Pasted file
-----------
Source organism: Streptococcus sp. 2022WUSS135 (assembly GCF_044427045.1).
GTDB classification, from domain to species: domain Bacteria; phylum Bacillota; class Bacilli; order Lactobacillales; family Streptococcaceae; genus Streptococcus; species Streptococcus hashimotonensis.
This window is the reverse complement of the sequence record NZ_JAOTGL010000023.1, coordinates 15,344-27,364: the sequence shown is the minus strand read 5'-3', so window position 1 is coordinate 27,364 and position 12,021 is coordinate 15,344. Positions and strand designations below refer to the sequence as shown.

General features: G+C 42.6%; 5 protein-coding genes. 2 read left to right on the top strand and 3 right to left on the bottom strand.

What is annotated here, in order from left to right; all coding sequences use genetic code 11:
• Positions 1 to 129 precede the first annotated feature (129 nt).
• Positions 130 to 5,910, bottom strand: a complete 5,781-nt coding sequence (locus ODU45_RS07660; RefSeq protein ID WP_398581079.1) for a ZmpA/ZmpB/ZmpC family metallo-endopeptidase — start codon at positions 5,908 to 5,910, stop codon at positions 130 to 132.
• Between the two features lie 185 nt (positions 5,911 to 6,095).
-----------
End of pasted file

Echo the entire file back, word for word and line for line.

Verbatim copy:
Source organism: Streptococcus sp. 2022WUSS135 (assembly GCF_044427045.1).
GTDB classification, from domain to species: domain Bacteria; phylum Bacillota; class Bacilli; order Lactobacillales; family Streptococcaceae; genus Streptococcus; species Streptococcus hashimotonensis.
This window is the reverse complement of the sequence record NZ_JAOTGL010000023.1, coordinates 15,344-27,364: the sequence shown is the minus strand read 5'-3', so window position 1 is coordinate 27,364 and position 12,021 is coordinate 15,344. Positions and strand designations below refer to the sequence as shown.

General features: G+C 42.6%; 5 protein-coding genes. 2 read left to right on the top strand and 3 right to left on the bottom strand.

What is annotated here, in order from left to right; all coding sequences use genetic code 11:
• Positions 1 to 129 precede the first annotated feature (129 nt).
• Positions 130 to 5,910, bottom strand: a complete 5,781-nt coding sequence (locus ODU45_RS07660; RefSeq protein ID WP_398581079.1) for a ZmpA/ZmpB/ZmpC family metallo-endopeptidase — start codon at positions 5,908 to 5,910, stop codon at positions 130 to 132.
• Between the two features lie 185 nt (positions 5,911 to 6,095).